SEC’s Push to Scrutinize Fund Names Brings Out Industry Dissenters

Photo of the U.S. Securities and Exchange Commission headquarters building
Photo by APK via CC BY-SA 3.0

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Shakespeare once asked, “What’s in a name?” And if Securities and Exchange Commission Chair Gary Gensler had been around to answer, he would’ve replied, poetically: “80% of a fund’s portfolio.”

The SEC plans a Wednesday vote on whether to strengthen its names rule, which seeks to limit deception among mutual funds and ETFs to protect investors. But some in the industry say the crackdown would violate free speech, limit stock picking, and force losses at countless funds.

A Fund by Any Other Name

The existing rule mostly applies only to funds with “bond” or “equity” in their titles; 80% of those funds’ portfolios hold bonds or equities otherwise it risks misleading investors.

The changes, proposed last year, would extend the rule on a more thematic level. For example, if a fund has “environmental, social, and governance” in its title, its portfolio can’t be significantly composed of oil stocks. “It’s overdue for an update,” Stephen Hall of Better Markets told the Financial Times. “Investors often rely on a fund’s name when making investment decisions.”

But industry groups and professionals say the proposed changes are a solution looking for a problem that will only hurt funds and ultimately investors:

  • For example, if an ESG fund has 30% of its portfolio in oil stocks but those oil companies have legitimate ESG initiatives, is the fund still breaking the rules? Or what about a fund that has “global” in its title, but the majority of the portfolio’s stocks are based in the US? “[It’s] uniquely unworkable in the current proposal”, Corey Rose of asset manager Dechert told the FT. “There are no Martian securities. All securities are on this globe.”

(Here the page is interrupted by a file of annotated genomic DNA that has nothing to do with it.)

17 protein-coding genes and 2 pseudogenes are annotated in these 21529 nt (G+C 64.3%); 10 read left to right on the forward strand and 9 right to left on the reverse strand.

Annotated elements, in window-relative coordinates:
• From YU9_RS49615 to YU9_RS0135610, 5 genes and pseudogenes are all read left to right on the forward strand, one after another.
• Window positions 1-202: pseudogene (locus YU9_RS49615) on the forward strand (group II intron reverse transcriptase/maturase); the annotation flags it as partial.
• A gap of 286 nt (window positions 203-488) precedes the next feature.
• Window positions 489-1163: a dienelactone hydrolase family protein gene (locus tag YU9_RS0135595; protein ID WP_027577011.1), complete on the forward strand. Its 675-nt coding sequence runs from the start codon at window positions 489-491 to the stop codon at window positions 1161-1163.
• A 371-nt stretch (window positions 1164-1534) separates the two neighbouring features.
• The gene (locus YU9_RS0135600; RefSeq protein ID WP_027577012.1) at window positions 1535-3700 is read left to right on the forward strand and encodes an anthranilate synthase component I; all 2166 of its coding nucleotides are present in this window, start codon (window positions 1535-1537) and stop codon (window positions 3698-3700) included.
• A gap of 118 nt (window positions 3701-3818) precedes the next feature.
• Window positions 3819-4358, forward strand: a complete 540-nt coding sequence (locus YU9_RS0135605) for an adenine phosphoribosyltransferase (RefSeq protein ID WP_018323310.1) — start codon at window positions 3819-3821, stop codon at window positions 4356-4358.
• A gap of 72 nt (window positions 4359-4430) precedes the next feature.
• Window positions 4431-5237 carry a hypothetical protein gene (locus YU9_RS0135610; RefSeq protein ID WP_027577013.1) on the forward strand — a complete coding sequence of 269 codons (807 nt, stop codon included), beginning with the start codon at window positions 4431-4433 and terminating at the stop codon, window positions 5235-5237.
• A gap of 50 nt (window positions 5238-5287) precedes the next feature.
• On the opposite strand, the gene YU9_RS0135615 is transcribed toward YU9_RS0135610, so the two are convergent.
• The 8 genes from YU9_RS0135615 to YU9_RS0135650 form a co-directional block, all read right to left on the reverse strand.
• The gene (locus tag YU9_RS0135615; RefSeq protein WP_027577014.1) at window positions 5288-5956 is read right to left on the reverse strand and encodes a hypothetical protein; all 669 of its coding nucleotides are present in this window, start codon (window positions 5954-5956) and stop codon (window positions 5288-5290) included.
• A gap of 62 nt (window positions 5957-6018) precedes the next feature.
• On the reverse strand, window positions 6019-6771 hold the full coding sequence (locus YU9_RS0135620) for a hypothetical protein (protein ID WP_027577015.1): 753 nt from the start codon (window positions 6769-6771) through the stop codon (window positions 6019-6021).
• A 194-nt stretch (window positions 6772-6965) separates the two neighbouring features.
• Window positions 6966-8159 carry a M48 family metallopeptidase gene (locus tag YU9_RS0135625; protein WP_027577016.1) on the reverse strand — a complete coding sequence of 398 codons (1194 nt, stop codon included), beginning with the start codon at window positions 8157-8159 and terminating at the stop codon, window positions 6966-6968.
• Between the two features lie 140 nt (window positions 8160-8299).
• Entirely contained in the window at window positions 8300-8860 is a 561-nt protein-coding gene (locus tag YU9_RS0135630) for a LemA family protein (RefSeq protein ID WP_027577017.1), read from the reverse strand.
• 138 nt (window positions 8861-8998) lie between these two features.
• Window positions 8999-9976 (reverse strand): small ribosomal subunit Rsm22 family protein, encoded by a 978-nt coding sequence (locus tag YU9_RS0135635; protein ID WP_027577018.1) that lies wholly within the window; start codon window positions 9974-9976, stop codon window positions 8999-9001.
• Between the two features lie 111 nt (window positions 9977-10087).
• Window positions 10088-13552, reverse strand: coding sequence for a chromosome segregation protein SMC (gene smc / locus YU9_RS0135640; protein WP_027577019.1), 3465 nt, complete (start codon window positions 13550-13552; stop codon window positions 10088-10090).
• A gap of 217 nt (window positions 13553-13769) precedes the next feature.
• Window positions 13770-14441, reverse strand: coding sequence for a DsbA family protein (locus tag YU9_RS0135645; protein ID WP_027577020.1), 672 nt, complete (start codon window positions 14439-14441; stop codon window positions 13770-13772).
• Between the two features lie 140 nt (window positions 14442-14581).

• The rule change could also force funds to sell some holdings sooner than they would’ve preferred and at volatile times. If a “small-cap” fund suddenly sees the companies it invests in grow to mid-cap, the fund would have to drop them in 30 days if it doesn’t align with the 80% threshold outlined in the SEC proposals.

Conservative Qualms: Gensler, a former Goldman Sachs partner, has been a thorn in the sides of both Wall Street and Washington Republicans since he was confirmed as SEC chair in April 2021. During a Senate Banking Committee hearing earlier this month, Republican members said Gensler was proposing rules and regulations, especially in the ESG and crypto fields, at “a breakneck pace” without allowing enough time for public comment and economic analysis. Gensler replied that despite having proposed roughly 50 rules so far, the SEC is actually approving them at a slower rate than his most recent predecessors. There’s a name for that, too.